Baze doesn’t need to look in the direction she’s gesturing, for he knows well enough that Chirrut is walking nearby with his friends, and is wrapped up thickly in grey winter robes.

Later still, when they’re setting up the temple’s new moisture vaporators (well, Teela is setting them up, and Baze is providing shoulders to be sat on so she can reach the chiller bars) Teela says lightly: “The winds will get stronger still.” She pats the top of Baze’s head, prompting him to pass her a hydrospanner. “It’ll take more than cotton and heaters to keep us warm in these times.”

Baze, who had been half-watching Chirrut argue animatedly with Janos on the other side of the building, squints up at her. “What was that?”

“It’s kriffing cold,” Teela says. “It’s the season of economical huddling for warmth.”

It takes Baze a second to parse Teela’s meaning, after which he stamps his boots against the cold, making Teela hiss when the motion dislodges her seating.

The chill is another means of training, not that unlike meditation, exercise, and a careful diet. Teela’s not wrong about economy of such things, though – it’s no coincidence that a number of personal quarters in the temple will be unused over the winter season. It also makes Master Laa more irritable than usual, complaining about the inevitable storm of betrayal and heartbreak that will come with springtime.

“Though,” Teela adds, “some of us have more options than others.”

Baze lets his gaze drift back to Chirrut, who has by now finished his argument and is following Janos and Dalharil across the walkway to the great hall. A knot tightens in Baze’s chest at the unwelcome mental image, but it fades away when he takes a few deep breaths. “He’d have no difficulty finding a volunteer. Or more than one, if needed. I hope he does.”

Teela freezes in her motion of tightening the air valve. “You hope he does?”

“Like you said, it’s cold.” Baze starts when Chirrut pauses at edge of a doorway just then and turns, as though he can sense Baze’s watching him clear across the compound. But that’s just a trick of the mind, because Chirrut shakes his head and goes on his way, his friends close by him.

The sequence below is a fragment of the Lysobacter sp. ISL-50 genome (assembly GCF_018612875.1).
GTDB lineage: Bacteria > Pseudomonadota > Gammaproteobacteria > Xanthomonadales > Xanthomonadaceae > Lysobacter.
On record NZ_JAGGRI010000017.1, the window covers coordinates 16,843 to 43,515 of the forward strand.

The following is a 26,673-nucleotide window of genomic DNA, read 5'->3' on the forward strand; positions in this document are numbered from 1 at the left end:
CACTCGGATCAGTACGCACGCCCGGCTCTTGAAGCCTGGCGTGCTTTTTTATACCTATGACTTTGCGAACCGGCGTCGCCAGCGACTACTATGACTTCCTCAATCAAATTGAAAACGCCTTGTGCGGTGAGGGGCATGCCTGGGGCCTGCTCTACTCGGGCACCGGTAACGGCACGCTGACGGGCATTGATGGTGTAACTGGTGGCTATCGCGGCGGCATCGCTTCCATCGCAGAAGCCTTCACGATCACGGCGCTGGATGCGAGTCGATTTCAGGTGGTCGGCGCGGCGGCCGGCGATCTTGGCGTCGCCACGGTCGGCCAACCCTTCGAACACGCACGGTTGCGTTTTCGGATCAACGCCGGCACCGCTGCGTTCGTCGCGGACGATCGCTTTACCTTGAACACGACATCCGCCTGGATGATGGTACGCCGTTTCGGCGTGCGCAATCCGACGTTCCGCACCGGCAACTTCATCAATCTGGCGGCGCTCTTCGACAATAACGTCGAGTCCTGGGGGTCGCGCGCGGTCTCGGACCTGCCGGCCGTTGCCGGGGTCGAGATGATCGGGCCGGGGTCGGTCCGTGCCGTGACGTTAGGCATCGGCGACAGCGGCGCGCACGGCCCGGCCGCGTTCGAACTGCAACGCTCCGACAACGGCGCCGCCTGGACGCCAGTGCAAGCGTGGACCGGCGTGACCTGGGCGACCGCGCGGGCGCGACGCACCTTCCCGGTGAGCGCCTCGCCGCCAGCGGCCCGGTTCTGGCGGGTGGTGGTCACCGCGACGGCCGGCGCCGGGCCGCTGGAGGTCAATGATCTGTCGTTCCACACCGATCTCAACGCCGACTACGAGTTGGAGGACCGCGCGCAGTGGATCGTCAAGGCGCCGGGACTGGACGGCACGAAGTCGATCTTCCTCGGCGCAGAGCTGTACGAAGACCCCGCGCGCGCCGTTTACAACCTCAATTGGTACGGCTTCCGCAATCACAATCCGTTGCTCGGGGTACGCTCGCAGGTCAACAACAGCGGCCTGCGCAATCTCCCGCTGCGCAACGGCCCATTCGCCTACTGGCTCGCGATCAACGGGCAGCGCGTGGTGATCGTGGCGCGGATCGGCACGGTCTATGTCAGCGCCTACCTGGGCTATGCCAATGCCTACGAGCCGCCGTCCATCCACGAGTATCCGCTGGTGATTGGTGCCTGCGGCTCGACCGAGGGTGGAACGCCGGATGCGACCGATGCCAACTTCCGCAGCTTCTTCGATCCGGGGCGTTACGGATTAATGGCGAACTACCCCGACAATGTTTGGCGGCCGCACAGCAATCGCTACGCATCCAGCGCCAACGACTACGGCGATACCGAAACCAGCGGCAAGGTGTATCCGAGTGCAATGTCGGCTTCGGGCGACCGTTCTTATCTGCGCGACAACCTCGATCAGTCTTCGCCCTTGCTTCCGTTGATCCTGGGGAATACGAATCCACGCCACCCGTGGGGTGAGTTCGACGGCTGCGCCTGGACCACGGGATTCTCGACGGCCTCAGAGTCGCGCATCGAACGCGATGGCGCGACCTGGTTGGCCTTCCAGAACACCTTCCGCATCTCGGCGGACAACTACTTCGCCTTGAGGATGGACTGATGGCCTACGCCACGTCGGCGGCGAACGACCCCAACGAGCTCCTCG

The blasted chill aside, Jedha is beautiful in winter. From the temple battlements Baze can see the fields beyond the city spread like a great empty canvas. Even the ancient statutes overlooking the city seem calmer in the winter, as though they too are in a well-deserved rest from keeping a constant watch on their charges.

The beautiful view doesn’t distract from duty, though. When Baze hears footsteps coming up the stairwell, he turns with his staff at the ready.

“I’ve never actually come up here before,” Chirrut says, stepping carefully up onto the battlement. “Which way are we facing?”

“Waver is in front of you.” Baze opens a hand at the ready in case Chirrut can’t find his footing, but he needn’t have bothered. Chirrut moves easily along the platform, coming up beside him. “Why aren’t you covering your face?”

“Hmm?” Chirrut turns this way and that, as though trying to find the mountain Baze just referred to. “Is this the same level as the library? It feels like a similar number of steps.”

“Yes, and you didn’t answer my question.” Baze tugs the sash off his outer robe and drops it over Chirrut’s shoulders. “Cover your face. The chill will get to your lungs.”

“I’ve weathered colder winters than this.”

“Not in NiJedha.” When Chirrut makes no move to fix the sash, Baze reaches over and loops it around Chirrut’s head and neck, tucking the edges neatly in a makeshift hood. “It’s preferable to stay indoors for a reason.”

“Yet here you are,” Chirrut says.

Baze pulls his own hood closer around his mouth. “I’m on duty.”